Table of Contents Author Guidelines Submit a Manuscript
BioMed Research International
Volume 2015 (2015), Article ID 719123, 9 pages
Review Article

Material Science in Cervical Total Disc Replacement

Department of Neurosurgery, Keck School of Medicine, University of Southern California, Los Angeles, CA 90033, USA

Received 31 July 2015; Accepted 17 September 2015

Academic Editor: Nicholas Dunne

Copyright © 2015 Martin H. Pham et al. This is an open access article distributed under the Creative Commons Attribution License, which permits unrestricted use, distribution, and reproduction in any medium, provided the original work is properly cited.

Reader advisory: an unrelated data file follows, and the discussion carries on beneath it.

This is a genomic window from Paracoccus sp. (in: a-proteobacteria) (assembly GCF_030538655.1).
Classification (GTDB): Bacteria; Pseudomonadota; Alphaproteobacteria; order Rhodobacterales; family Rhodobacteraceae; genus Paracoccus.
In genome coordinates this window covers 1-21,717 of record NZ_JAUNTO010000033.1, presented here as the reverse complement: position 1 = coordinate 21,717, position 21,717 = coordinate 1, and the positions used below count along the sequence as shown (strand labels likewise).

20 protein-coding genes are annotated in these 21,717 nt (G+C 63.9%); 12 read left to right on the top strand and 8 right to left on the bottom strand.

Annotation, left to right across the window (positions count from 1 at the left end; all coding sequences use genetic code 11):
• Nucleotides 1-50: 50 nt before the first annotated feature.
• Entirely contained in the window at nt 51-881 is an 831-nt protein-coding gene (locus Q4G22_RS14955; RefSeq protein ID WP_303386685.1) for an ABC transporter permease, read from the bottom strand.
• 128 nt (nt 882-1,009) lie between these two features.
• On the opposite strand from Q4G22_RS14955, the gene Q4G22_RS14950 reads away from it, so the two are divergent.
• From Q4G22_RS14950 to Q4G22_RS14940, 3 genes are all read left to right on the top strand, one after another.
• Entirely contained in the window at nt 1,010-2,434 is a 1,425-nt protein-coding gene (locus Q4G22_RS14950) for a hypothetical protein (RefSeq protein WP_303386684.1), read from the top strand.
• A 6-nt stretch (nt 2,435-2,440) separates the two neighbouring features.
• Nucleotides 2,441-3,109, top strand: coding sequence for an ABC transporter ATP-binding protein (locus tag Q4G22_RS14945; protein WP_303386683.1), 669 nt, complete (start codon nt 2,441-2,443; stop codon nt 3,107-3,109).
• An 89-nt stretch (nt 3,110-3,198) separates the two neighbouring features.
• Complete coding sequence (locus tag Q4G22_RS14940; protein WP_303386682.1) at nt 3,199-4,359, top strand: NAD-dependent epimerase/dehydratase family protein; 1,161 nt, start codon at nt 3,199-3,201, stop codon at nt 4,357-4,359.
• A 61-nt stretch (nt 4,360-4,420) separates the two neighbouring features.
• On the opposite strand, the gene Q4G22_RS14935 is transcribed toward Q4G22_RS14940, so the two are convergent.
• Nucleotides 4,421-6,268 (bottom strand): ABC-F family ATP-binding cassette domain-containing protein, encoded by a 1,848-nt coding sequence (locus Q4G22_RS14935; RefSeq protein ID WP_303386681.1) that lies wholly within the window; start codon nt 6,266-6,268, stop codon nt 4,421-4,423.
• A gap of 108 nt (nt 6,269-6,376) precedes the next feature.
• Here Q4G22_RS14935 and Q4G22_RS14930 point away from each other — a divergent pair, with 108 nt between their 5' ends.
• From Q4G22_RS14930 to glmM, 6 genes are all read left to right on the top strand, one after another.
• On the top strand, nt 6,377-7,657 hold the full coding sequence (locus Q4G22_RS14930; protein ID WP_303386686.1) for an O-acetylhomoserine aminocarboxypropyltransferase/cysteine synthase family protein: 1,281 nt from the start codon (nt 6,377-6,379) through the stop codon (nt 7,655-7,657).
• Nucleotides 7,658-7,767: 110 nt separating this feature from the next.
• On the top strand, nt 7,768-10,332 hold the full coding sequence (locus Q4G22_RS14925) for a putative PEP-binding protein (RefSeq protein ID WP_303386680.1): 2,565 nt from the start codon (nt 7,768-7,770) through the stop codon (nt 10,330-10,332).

Current cervical total disc replacement (TDR) designs incorporate a variety of different biomaterials including polyethylene, stainless steel, titanium (Ti), and cobalt-chrome (CoCr). These materials are most important in their utilization as bearing surfaces which allow for articular motion at the disc space. Long-term biological effects of implanted materials include wear debris, host inflammatory immune reactions, and osteolysis resulting in implant failure. We review here the most common materials used in cervical TDR prosthetic devices, examine their bearing surfaces, describe the construction of the seven current cervical TDR devices that are approved for use in the United States, and discuss known adverse biological effects associated with long-term implantation of these materials. It is important to appreciate and understand the variety of biomaterials available in the design and construction of these prosthetics and the considerations which guide their implementation.